Family therapists are trained to focus on relationships. As human beings, we are constantly engaging in some type of relationship. For many of us, the most impactful relationships we will experience are relationships with our family members, both our families of origin and our families of primary affiliation. When we spend significant amounts of time interacting with others patterns of interaction begin to emerge. One focus of family therapy is addressing patterns that cause distress.

— Arielle Fettman, Licensed Marriage & Family Therapist Intern in Portland, OR
 

I have extensive training and experience working with families. I have a master's degree in marriage and family therapy and I am currently a PhD student in a program that specializes in marriage and family therapy.

— Amber Ray, Counselor in University Heights, OH
 

My graduate training primarily focused on family therapy as a LMFT. I also worked for two years in an agency setting which exclusively practiced family therapy (Structural and Strategic family therapy) and received extensive training and supervision in these models during this time. With all clients, whether I see the whole family or not, I keep the family context in mind in any intervention I do and will talk quite a bit with clients about their family of origin and their current family structure.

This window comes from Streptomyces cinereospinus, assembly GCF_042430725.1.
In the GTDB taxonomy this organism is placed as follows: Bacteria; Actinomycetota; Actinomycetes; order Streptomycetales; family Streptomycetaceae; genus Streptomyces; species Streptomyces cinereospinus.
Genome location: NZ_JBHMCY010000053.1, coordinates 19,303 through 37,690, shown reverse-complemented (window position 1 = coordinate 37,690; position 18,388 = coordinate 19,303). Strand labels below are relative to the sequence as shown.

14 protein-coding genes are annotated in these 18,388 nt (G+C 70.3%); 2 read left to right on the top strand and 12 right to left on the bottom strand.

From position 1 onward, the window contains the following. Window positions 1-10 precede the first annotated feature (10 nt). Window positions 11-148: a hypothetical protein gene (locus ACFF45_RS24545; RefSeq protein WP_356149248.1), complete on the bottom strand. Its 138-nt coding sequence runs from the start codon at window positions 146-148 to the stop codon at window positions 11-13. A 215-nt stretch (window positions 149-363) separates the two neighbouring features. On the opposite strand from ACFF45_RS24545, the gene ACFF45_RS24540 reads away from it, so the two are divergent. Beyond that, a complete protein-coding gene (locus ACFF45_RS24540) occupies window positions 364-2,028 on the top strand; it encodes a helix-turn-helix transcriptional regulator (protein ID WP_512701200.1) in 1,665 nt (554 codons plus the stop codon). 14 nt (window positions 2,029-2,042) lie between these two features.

— Kaleigh Boysen, Licensed Marriage & Family Therapist in Portland, OR
 

I have a master's degree in marriage and family therapy. A marriage and family therapist supervised me post-graduation for several years. I have passed a national licensing exam. I have worked with diverse groups of children, teens and adults to support them as they address relationship issues.

— Marc Sand, Marriage & Family Therapist in Kigston, NY